“She may be asked to first return all the money she may have externalised before she is granted this package in the case of Mugabe’s death. But the main story is that it (exit package) can’t be for very long,” Robertson told the Daily News.
Student leader Zivai Mhetu called for a re-alignment of the Presidential Pension and Retirement Packages Act, so that it was commensurate with the economic situation obtaining in the country.
“We don’t want our former president to live a life of misery after serving his time, but in a country where many are languishing in poverty we cannot afford to be fuelling Mugabe’s three cars without a limit, buying him three new cars every five years, building him a new house on a 5 000 square metres piece of land, as well as paying his electricity and telephone bills.
“If Mugabe had the people at heart he would refuse some of these perks. But then again, this is a selfish leader who clung onto power when the people no longer wanted him. I don’t see him being that noble,” Mhetu said.
In last Friday’s public notice, the government announced that: “The president, in terms of section 3(1) of the Presidential Pension and Retirement Benefits Act, hereby makes the following notice: “A former president of Zimbabwe, who has at any time since the 31st December 1987, been president of Zimbabwe for at least one full term of office, shall be entitled to the enjoyment of the following services, facilities and allowances — staff (a) the services of — (i) such security personnel as may be determined by the president, but no less than six, and to be increased by such number as may be determined by the president whenever and for such period as the need arises; and (ii) two drivers and (iii) two private secretaries; and (iv) two aide-de-camp officers or personal assistants; and (v) two office attendants.”
Mugabe and Grace are also entitled to diplomatic passports and private, first class international air travel up-to a maximum of four trips per year.
The nonagenarian will also receive a Mercedes Benz S500 series or any equivalent vehicle, one four-wheel drive station wagon or an equivalent vehicle, and one pick up van. Apart from maintaining and fuelling the vehicles, the government will also be obliged to replace all the vehicles after five years.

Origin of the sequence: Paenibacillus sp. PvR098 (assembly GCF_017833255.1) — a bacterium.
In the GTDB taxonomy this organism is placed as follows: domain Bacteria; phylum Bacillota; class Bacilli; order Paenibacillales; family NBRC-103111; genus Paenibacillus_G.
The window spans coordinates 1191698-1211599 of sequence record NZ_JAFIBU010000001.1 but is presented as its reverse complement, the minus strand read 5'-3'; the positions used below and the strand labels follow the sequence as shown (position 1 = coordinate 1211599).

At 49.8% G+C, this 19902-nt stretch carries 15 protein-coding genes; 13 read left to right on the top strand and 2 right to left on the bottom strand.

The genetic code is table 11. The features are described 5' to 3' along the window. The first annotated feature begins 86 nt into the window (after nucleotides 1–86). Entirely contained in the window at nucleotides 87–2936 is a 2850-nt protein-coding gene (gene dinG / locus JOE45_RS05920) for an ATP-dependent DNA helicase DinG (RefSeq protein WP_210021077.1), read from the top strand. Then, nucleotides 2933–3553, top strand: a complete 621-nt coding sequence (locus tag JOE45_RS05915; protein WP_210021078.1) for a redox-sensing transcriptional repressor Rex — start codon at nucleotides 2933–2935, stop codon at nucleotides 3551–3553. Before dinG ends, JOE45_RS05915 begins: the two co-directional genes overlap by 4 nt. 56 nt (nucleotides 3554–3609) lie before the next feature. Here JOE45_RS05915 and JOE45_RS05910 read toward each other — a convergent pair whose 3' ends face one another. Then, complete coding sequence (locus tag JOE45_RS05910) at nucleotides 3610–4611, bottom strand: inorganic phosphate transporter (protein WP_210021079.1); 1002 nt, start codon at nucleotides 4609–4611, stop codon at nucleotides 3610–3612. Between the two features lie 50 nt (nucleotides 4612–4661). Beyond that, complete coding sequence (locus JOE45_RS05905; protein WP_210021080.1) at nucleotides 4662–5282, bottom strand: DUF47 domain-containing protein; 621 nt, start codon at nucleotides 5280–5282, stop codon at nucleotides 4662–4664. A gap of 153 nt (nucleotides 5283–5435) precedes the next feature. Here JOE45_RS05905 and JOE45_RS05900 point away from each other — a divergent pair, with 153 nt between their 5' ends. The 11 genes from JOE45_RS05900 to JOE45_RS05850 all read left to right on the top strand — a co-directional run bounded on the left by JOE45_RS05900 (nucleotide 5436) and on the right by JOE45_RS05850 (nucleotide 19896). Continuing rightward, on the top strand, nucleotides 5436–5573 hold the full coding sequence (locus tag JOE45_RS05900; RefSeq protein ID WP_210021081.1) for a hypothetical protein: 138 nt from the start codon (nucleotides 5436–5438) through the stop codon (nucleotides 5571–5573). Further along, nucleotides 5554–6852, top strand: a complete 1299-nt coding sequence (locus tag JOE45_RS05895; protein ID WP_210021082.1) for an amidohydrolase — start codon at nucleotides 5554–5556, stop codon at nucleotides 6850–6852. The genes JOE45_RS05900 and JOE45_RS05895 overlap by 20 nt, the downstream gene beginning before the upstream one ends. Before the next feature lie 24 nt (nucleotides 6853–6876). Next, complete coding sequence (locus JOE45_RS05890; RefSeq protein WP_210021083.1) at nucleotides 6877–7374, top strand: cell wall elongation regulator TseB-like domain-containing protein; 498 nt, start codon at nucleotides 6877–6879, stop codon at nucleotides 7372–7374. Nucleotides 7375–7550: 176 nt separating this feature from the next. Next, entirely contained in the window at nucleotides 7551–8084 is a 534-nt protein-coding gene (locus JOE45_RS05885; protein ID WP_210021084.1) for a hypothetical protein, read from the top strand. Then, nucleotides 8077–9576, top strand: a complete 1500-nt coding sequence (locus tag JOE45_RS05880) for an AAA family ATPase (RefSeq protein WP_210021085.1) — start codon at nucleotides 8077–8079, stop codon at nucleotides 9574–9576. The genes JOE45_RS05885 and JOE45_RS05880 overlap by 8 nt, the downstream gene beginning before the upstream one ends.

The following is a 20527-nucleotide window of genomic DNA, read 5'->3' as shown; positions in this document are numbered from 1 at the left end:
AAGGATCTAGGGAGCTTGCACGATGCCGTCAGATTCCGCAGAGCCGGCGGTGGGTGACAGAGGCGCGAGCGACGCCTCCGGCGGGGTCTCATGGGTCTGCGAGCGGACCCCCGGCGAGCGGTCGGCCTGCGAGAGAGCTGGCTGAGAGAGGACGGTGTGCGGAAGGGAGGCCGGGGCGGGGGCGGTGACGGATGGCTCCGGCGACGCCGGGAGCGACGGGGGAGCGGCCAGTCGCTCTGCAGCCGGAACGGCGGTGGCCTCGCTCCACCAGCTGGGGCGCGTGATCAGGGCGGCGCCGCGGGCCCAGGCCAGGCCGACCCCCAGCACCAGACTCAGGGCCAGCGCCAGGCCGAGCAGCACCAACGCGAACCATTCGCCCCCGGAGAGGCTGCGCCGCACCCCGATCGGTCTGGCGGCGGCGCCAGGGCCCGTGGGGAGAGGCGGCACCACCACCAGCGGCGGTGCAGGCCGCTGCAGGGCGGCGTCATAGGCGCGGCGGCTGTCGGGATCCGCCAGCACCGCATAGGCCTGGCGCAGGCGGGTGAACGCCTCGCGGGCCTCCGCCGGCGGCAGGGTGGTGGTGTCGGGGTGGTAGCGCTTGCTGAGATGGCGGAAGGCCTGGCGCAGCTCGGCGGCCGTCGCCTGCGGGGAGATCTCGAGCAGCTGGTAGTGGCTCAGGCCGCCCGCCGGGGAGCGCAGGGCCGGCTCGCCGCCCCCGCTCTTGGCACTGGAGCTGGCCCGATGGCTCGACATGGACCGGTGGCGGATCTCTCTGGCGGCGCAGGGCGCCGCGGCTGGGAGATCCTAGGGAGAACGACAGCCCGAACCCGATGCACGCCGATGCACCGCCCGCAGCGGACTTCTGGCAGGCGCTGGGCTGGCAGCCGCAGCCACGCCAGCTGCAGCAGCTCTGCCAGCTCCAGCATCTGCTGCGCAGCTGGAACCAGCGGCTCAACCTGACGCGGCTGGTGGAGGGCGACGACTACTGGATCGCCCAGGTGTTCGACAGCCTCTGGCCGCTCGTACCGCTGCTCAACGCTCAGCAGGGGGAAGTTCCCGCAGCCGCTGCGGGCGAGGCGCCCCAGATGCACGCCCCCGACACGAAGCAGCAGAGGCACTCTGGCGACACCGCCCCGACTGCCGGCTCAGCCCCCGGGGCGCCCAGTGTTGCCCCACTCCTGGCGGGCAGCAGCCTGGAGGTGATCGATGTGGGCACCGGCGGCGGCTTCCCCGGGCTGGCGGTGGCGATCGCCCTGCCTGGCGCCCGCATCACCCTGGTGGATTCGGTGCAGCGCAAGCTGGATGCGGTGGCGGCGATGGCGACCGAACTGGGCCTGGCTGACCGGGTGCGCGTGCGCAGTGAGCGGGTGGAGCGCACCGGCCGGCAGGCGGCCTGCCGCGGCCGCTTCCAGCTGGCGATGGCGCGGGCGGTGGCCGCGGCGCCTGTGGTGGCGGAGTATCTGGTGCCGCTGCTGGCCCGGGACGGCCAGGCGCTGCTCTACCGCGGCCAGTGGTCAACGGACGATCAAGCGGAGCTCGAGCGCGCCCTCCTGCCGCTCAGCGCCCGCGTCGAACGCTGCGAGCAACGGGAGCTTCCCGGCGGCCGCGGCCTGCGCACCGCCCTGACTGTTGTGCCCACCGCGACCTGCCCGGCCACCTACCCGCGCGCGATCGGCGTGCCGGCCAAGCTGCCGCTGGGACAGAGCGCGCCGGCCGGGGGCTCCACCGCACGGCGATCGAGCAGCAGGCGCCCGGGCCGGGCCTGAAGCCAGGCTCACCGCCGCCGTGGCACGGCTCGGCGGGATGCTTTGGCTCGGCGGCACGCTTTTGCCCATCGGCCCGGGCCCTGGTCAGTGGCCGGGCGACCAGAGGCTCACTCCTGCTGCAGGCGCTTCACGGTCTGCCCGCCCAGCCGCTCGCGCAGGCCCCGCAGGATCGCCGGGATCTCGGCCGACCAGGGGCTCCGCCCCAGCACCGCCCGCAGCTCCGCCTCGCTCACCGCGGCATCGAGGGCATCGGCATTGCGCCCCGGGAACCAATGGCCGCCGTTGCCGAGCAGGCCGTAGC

The 93-year-old also has the option of maintaining his long motorcade after the government notified that Mugabe was entitled to the provision of “such adequate number of vehicles as may be determined by the president and which must be put at the disposal of the security personnel and other staff serving the former president”.
Mugabe will also be entitled to a landline telephone, a cellphone, two computers and “such other office equipment and materials as may be determined by the president”.
In terms of accommodation, the former Zanu PF supremo will be provided with “a fully furnished official residence at any place in Harare”.
The housing benefits will also include any such befitting request made by Mugabe within two months of leaving office.
According to the gazette, Mugabe may request the construction of a single private residence at any place of his choice in Zimbabwe, and it will be granted.
If he so chooses, he can also request for the payment of a lump sum which is equal or equivalent to the value of the private residence he so desires.
“In the case of his official residence … if the president (Mugabe) dies, his or her surviving spouse, or if there is no surviving spouse, his or her dependent child must continue to be provided with suitable state residential accommodation until – (i) in the case of a surviving spouse, the date on which he or she dies or remarries, whichever event occurs first; and (ii) in the case of the dependent child, the date which he or she dies or the date on which he or she attains the age of 21 years, whichever event occurs first,” the Government Gazette read.
The private residence is to be constructed on land not exceeding 5 000 square metres and the residence itself may not exceed a reasonably-sized house with five bedrooms, a guest wing with three bedrooms, a study, a swimming pool, two guardrooms and two garages.
In connection with the residence, government will on behalf of Mugabe employ three domestic workers, two gardeners, two cooks, two waiters and two laundry personnel.
Other benefits will see Mugabe getting an entertainment allowance as determined by Mnangagwa.
Mugabe will also be entitled to payment of telephone expenses, water and electricity charges. DailyNews